Honeymoon In Turkey
In July 2022, when Cheitan Sharma and Abhishek Ray posted photos from their wedding celebrations on Instagram, netizens couldn&rsquot help but gush. A scroll through their profile tells you a lot about them, especially their love for travel&ndashthe dreamy pictures from their Turkish honeymoon are a testament. &ldquoInitially, we were planning a trip across Europe, but it didn&rsquot work out for many reasons. After that, it was a choice between Cambodia, Vietnam, and Turkey,&rdquo admitted Ray. The trip was planned so that both of them got to experience things they love&ndash for Ray, it meant food, and for Sharma, everything else, because he&rsquos a vegetarian. &ldquoTurkey stood out to us because it had so many diverse experiences&ndashfrom historical sites and cities with happening nightlife to mountains.
Photo Credit Cheitan Sharma
Abhishek and Cheitan in Turkey
They also have amazing food, (Cheitan may beg to differ),&rdquo said Ray. &ldquoWe started at Antalya, followed by Kusadasi, Pamukkale, Cappadocia, and Istanbul. We didn&rsquot want to waste time at the airport, so we thought we&rsquod travel to all these places by road,&rdquo said Cheitan. Even though Turkey is an Islamic country and is largely governed by traditional moral values, homosexuality has been legal since 1923. However, legalisation does not come without its loopholes&ndashthe criminal code has been subjected to vague interpretations to call out offences against public morality. Despite the complexity, Sharma and Ray were lucky to collect many heartwarming instances. &ldquoMany travellers from India recognised us.
A lot of them were also senior citizens who were visiting Turkey. They were very interested in our story and asked questions about how we met and our marriage. A lady even spoke to us about her friend&rsquos daughter, who came out as lesbian, and how, after looking at our wedding pictures, conversations around the topic became easier,&rdquo said Sharma.
The Two Families Come Together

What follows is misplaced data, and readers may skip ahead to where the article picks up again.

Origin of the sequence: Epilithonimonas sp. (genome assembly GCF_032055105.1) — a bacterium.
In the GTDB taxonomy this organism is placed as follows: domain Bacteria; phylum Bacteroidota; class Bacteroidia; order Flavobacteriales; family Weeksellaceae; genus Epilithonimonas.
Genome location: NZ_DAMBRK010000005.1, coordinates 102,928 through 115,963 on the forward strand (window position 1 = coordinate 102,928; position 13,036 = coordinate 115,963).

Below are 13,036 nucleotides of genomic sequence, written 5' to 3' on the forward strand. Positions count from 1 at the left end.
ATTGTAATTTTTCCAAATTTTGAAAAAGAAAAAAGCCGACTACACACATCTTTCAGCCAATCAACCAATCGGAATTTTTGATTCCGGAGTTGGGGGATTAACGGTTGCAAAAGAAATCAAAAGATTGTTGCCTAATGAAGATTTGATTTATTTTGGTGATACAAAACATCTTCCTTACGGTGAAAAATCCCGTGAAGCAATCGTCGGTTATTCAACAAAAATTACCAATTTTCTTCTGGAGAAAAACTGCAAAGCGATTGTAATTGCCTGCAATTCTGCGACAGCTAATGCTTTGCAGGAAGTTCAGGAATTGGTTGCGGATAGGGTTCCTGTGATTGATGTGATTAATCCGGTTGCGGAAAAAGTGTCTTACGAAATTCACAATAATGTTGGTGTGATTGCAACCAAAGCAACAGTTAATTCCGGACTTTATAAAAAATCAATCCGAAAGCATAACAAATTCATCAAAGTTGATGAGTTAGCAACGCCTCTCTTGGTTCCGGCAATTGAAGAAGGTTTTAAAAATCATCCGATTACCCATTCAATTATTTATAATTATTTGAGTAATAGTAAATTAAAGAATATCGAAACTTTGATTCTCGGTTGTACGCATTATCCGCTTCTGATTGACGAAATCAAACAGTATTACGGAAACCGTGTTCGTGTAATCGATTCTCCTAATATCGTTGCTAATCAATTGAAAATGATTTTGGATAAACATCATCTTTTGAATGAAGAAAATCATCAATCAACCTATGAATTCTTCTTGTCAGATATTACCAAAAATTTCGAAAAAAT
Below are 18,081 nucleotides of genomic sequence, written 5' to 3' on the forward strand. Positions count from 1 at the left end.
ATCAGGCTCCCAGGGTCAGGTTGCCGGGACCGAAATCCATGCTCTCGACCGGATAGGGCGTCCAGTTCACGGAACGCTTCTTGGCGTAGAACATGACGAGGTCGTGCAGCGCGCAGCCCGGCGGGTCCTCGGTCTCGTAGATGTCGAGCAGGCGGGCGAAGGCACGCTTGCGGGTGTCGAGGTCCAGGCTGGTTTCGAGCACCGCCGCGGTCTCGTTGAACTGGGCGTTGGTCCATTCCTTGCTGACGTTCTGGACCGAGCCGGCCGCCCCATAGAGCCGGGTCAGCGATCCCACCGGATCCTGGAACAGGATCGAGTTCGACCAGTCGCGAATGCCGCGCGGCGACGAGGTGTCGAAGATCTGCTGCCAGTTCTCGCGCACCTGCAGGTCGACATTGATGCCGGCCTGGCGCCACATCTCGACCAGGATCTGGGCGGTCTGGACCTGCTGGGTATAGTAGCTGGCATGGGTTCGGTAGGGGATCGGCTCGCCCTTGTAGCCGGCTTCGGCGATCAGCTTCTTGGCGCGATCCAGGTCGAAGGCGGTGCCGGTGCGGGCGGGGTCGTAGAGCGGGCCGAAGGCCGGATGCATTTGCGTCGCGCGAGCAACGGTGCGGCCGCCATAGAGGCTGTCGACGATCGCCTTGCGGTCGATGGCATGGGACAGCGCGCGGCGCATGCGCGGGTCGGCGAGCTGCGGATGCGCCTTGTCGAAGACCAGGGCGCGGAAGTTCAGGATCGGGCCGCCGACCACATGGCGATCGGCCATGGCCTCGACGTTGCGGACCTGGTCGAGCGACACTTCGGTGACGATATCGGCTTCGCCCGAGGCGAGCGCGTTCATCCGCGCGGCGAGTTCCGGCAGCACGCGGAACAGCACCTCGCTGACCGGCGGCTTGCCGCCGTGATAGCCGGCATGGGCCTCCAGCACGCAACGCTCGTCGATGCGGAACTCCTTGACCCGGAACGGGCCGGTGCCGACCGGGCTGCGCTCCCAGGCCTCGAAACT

Family vacations for Trupti, a psychologist who identifies as lesbian, and her partner, Rupa, are rambunctious affairs. It&rsquos a big group, where Trupti&rsquos natal family and her partner Rupa&rsquos chosen family, including her ex-partner and other dependents, come together over a shared love of food and road trips. Every year, during Onam and Christmas, their family plans a journey&mdasha no-hassle, simple vacation where all that matters is being together. &ldquoOur Christmas road trip of 2020 was most memorable. My side of the family loves drives, picnics, and the outdoors, while Rupa&rsquos side is into food&mdashall of that came together on this trip.&rdquo Trupti lights up as she speaks about a family vacation to her mother&rsquos home, about 200 km from Mumbai. &ldquoWe drove from Mumbai and stayed in an amazing Airbnb that my brother and mother had booked.
Photo Credit Rupa
Trupti and Rupa's family picnic
They had also planned elaborate menus, and there was a lot of food. We played word games and dumb charades some days, we drove to nearby picnic spots, where we carried wine and food. One day, Rupa made mulled wine because it was Christmas. It was the first time we were on an outstation holiday.&rdquo For Trupti and Rupa, these vacations where the two families, chosen and natal, come together, symbolise the understanding of values. &ldquoWe come together because the person we are with is important, and the persons they are with are important.
But unlike other families, which are natal, we don&rsquot have memories of growing up together. This trip was our attempt to create some precious remembrances,&rdquo said Trupti. After that vacation in 2020, Trupti and Rupa&rsquos families have had many more such trips however, because of their unusual dynamic, they are often met with curious stares. &ldquoPeople cannot tell how we may be related to each other. When we travel with Rupa&rsquos chosen family, people wonder who is related to whom. It&rsquos odd for them, but not for us.&rdquo